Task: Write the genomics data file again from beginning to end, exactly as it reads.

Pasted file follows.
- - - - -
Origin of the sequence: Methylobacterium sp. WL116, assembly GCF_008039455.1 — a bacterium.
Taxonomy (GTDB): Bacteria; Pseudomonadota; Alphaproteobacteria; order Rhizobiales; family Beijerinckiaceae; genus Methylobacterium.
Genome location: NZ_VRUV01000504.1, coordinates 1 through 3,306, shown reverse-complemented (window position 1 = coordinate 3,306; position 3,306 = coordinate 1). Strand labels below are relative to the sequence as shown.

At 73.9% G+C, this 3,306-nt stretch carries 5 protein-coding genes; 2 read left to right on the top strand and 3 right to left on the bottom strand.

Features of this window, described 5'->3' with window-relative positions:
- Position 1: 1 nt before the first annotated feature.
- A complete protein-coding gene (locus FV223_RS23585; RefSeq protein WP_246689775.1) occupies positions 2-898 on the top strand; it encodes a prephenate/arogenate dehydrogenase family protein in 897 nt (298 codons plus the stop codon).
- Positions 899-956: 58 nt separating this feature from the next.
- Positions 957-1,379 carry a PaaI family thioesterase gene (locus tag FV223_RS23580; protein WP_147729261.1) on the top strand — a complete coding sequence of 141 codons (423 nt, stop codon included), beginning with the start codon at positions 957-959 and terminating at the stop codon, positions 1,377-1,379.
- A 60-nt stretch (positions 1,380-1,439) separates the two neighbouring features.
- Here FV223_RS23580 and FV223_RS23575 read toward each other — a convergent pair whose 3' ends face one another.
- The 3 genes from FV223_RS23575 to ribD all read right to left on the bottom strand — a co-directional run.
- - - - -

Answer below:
Origin of the sequence: Methylobacterium sp. WL116, assembly GCF_008039455.1 — a bacterium.
Taxonomy (GTDB): Bacteria; Pseudomonadota; Alphaproteobacteria; order Rhizobiales; family Beijerinckiaceae; genus Methylobacterium.
Genome location: NZ_VRUV01000504.1, coordinates 1 through 3,306, shown reverse-complemented (window position 1 = coordinate 3,306; position 3,306 = coordinate 1). Strand labels below are relative to the sequence as shown.

At 73.9% G+C, this 3,306-nt stretch carries 5 protein-coding genes; 2 read left to right on the top strand and 3 right to left on the bottom strand.

Features of this window, described 5'->3' with window-relative positions:
- Position 1: 1 nt before the first annotated feature.
- A complete protein-coding gene (locus FV223_RS23585; RefSeq protein WP_246689775.1) occupies positions 2-898 on the top strand; it encodes a prephenate/arogenate dehydrogenase family protein in 897 nt (298 codons plus the stop codon).
- Positions 899-956: 58 nt separating this feature from the next.
- Positions 957-1,379 carry a PaaI family thioesterase gene (locus tag FV223_RS23580; protein WP_147729261.1) on the top strand — a complete coding sequence of 141 codons (423 nt, stop codon included), beginning with the start codon at positions 957-959 and terminating at the stop codon, positions 1,377-1,379.
- A 60-nt stretch (positions 1,380-1,439) separates the two neighbouring features.
- Here FV223_RS23580 and FV223_RS23575 read toward each other — a convergent pair whose 3' ends face one another.
- The 3 genes from FV223_RS23575 to ribD all read right to left on the bottom strand — a co-directional run.